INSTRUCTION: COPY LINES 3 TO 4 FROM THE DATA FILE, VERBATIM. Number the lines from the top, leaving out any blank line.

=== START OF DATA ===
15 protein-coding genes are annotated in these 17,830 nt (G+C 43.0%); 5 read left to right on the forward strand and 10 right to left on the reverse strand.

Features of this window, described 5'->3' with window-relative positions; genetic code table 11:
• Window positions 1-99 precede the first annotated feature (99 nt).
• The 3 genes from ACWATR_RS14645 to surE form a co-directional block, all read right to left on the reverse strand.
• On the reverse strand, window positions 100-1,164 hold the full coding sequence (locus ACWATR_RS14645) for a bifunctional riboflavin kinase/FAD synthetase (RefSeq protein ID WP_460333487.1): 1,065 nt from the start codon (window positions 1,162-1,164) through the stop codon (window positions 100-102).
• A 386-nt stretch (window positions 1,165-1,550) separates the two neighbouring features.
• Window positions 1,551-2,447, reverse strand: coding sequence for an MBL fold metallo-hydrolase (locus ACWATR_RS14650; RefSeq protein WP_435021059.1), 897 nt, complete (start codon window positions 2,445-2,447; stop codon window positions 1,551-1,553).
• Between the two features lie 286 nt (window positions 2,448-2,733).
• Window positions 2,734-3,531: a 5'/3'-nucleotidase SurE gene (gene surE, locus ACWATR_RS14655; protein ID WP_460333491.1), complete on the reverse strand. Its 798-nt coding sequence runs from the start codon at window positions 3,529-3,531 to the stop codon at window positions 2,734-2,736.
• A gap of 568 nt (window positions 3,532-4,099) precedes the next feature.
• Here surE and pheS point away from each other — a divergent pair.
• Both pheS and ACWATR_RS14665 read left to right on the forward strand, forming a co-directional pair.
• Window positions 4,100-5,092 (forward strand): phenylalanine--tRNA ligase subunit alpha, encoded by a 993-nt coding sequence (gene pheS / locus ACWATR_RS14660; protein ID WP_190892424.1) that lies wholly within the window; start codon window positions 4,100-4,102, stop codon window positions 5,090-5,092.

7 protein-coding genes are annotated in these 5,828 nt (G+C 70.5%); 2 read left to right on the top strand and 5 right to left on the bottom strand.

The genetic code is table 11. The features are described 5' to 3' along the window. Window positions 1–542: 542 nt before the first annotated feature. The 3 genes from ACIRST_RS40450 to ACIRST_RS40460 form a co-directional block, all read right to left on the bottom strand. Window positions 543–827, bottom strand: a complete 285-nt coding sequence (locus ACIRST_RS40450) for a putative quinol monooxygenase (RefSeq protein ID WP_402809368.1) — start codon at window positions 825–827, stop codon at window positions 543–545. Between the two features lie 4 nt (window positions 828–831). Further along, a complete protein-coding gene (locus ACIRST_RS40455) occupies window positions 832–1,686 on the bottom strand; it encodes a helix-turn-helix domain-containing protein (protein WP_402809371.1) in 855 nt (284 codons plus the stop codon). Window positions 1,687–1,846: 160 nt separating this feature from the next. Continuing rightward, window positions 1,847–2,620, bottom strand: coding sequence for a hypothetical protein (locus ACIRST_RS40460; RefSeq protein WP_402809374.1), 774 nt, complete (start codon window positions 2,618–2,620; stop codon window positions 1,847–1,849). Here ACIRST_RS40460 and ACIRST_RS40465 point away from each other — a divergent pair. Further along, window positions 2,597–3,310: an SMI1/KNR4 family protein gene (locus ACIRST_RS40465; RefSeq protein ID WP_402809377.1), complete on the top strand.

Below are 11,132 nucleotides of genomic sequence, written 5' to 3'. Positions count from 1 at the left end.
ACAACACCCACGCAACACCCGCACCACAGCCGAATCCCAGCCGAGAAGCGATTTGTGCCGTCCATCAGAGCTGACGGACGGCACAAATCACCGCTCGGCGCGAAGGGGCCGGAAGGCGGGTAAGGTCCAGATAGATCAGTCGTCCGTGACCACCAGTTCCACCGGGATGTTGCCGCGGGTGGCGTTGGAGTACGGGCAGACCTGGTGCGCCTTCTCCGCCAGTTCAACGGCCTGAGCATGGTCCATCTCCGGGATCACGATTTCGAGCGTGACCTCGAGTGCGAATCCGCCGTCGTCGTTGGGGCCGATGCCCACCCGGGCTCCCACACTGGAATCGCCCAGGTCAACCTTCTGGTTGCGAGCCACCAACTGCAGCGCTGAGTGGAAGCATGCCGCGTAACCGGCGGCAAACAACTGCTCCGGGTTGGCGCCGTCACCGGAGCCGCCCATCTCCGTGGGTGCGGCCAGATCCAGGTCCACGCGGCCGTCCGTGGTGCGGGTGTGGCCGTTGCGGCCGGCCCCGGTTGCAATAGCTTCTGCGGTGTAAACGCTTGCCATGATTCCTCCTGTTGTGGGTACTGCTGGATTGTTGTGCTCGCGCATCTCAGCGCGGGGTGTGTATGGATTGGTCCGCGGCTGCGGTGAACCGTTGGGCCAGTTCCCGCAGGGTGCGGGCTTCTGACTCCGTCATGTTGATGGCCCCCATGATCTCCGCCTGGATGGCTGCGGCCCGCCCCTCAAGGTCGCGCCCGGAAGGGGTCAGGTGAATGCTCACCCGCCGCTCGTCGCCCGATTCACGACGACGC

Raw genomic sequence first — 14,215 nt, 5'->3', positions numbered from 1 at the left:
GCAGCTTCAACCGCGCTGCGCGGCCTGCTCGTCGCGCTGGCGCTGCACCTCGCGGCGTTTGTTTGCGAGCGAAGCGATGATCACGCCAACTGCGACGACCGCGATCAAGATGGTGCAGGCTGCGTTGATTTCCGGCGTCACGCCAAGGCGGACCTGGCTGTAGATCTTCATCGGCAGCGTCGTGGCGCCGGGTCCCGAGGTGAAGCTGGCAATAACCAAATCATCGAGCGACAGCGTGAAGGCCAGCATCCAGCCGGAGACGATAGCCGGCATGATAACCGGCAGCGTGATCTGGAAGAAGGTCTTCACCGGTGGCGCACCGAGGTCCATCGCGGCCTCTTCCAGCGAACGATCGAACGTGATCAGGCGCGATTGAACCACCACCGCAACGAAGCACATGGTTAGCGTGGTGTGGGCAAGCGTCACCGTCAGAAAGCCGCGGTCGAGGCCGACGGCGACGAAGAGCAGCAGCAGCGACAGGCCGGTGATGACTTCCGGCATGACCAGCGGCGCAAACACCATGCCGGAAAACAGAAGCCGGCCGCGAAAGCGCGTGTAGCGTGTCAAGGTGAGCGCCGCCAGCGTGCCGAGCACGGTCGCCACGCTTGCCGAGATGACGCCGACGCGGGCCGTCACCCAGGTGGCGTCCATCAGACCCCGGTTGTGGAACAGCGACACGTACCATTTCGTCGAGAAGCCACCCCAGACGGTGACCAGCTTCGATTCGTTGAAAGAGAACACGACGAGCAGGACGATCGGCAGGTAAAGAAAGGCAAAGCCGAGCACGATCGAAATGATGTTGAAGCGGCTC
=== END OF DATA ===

• Window positions 1-99 precede the first annotated feature (99 nt).
• The 3 genes from ACWATR_RS14645 to surE form a co-directional block, all read right to left on the reverse strand.